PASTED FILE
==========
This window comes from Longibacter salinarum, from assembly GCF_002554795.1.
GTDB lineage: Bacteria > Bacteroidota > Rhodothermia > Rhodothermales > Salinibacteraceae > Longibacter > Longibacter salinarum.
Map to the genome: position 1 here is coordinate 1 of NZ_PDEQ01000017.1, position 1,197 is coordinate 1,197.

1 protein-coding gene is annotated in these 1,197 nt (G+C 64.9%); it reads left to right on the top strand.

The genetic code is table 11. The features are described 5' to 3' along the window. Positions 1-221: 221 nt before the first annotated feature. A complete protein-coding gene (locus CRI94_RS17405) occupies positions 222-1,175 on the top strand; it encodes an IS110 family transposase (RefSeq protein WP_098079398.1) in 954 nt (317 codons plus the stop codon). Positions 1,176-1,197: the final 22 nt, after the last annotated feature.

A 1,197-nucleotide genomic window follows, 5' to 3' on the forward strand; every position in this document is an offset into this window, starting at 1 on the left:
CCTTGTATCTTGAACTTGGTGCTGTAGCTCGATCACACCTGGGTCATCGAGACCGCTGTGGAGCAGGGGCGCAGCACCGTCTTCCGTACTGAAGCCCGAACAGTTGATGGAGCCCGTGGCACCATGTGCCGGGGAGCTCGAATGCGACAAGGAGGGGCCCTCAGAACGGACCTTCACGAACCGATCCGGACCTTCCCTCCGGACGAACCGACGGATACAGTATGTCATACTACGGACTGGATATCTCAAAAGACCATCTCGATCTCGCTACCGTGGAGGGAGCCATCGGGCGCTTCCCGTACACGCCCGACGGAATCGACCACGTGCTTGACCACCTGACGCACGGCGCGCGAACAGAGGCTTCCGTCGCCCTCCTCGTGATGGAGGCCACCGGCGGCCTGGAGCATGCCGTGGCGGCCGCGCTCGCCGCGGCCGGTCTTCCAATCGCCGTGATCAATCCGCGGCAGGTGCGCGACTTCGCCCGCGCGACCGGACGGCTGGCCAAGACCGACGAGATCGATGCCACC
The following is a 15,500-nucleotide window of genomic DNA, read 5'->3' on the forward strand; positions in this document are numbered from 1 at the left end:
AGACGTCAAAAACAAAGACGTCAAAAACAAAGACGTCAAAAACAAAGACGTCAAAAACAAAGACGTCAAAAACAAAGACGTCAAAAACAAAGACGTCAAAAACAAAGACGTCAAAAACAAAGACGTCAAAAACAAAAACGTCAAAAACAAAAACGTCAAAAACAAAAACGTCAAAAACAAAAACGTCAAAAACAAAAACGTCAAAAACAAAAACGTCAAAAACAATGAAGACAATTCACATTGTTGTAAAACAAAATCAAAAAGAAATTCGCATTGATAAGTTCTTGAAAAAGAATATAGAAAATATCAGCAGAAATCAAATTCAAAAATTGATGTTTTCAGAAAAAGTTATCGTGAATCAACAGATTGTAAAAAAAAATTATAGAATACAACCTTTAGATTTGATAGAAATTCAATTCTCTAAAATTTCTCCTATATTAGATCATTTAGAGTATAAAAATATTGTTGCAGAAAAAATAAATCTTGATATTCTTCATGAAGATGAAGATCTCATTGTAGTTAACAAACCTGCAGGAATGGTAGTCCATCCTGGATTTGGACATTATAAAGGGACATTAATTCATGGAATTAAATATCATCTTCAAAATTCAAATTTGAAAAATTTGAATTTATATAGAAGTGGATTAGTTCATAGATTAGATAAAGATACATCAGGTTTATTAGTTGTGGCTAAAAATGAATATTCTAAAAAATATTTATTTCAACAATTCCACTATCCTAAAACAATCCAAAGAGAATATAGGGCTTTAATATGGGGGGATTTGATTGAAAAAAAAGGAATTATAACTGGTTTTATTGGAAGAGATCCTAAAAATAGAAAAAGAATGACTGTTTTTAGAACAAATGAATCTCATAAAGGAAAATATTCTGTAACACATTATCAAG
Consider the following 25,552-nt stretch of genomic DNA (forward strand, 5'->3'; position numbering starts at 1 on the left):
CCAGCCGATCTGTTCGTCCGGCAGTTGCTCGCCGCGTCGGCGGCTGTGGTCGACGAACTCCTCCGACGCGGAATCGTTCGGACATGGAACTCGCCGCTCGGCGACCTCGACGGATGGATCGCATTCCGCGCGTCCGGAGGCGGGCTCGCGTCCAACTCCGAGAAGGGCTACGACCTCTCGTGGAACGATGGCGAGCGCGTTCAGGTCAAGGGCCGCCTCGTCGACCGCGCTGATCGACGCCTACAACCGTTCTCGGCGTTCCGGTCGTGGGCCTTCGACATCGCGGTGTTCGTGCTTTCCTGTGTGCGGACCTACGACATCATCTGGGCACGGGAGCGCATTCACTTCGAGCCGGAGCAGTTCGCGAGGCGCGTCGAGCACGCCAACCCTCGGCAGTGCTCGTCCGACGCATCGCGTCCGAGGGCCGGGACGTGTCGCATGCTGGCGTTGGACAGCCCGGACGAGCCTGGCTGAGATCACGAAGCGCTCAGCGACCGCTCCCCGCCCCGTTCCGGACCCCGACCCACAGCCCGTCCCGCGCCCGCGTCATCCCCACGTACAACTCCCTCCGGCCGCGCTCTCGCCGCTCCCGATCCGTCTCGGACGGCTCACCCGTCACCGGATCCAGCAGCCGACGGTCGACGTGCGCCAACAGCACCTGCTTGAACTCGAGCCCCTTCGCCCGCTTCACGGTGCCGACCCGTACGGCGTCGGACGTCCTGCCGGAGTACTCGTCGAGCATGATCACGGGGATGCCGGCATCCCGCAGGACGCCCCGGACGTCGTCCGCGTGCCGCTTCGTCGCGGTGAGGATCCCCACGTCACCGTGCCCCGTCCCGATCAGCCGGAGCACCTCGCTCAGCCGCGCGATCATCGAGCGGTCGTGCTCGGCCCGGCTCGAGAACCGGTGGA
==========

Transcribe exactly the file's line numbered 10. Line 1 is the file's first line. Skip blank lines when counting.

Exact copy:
Consider the following 25,552-nt stretch of genomic DNA (forward strand, 5'->3'; position numbering starts at 1 on the left):